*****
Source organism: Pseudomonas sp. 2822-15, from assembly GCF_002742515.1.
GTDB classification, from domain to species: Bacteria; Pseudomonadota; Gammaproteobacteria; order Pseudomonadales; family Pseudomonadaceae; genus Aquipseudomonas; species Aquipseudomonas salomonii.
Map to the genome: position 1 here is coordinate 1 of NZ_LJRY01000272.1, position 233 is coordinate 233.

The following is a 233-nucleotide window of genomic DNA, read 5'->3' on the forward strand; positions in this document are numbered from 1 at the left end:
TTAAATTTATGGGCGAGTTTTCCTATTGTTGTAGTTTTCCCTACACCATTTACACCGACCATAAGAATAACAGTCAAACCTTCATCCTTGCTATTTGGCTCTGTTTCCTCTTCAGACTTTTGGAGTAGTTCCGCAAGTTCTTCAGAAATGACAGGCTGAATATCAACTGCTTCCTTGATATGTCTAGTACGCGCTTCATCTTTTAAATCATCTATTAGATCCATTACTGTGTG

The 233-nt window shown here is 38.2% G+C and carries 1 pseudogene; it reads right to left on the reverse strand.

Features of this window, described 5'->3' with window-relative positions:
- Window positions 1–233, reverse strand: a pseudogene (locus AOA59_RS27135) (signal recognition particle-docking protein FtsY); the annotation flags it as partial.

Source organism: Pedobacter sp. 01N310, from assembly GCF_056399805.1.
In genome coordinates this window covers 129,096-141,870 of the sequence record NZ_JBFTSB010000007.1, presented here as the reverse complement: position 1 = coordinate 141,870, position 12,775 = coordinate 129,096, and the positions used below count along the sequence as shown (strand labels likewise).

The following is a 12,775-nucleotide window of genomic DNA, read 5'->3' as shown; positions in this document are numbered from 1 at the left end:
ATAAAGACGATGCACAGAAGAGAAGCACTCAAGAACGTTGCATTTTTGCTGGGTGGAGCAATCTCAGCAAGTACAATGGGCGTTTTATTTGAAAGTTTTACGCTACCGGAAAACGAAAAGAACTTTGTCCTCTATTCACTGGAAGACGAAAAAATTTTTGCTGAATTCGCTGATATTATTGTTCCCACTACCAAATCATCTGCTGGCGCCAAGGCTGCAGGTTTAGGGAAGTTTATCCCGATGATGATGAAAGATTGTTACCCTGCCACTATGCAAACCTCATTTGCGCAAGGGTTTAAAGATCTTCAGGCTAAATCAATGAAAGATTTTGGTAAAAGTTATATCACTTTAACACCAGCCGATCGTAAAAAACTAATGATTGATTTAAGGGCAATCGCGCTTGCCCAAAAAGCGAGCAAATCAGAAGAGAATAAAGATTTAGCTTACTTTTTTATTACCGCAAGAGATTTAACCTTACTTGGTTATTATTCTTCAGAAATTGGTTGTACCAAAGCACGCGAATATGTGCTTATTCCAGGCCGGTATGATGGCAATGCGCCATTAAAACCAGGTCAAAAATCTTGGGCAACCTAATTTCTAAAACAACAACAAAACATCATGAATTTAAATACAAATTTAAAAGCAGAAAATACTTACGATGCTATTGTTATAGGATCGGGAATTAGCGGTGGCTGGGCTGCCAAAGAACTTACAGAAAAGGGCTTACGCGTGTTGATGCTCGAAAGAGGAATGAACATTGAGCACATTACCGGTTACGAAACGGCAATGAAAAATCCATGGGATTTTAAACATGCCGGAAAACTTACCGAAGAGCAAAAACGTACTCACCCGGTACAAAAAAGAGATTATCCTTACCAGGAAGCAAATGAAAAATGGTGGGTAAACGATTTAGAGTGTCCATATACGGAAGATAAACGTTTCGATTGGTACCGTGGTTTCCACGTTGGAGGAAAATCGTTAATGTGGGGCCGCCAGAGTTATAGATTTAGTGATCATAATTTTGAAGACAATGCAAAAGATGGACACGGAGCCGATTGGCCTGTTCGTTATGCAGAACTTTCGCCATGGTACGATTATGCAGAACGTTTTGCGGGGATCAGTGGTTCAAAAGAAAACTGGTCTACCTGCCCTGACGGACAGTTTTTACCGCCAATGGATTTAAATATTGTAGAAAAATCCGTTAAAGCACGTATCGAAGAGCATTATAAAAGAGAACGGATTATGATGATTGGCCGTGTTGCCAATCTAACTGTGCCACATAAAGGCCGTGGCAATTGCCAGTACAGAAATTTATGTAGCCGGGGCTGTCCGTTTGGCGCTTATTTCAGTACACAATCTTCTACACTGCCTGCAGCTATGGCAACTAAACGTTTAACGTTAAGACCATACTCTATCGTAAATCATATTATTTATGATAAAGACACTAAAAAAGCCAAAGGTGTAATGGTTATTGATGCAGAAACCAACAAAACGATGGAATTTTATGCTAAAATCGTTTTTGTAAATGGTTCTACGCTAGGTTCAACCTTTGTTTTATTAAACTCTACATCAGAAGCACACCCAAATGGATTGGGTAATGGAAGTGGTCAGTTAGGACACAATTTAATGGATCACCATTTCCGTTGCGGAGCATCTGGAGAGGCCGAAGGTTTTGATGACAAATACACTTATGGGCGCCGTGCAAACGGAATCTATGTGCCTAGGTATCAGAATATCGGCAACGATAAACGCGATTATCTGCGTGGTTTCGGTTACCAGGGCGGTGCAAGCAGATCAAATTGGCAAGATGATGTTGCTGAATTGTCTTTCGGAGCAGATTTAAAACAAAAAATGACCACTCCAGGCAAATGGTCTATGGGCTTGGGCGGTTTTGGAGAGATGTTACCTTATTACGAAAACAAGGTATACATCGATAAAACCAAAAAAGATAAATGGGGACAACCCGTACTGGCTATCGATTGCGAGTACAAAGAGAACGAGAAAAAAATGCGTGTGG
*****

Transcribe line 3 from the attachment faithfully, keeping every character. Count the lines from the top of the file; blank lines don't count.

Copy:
Map to the genome: position 1 here is coordinate 1 of NZ_LJRY01000272.1, position 233 is coordinate 233.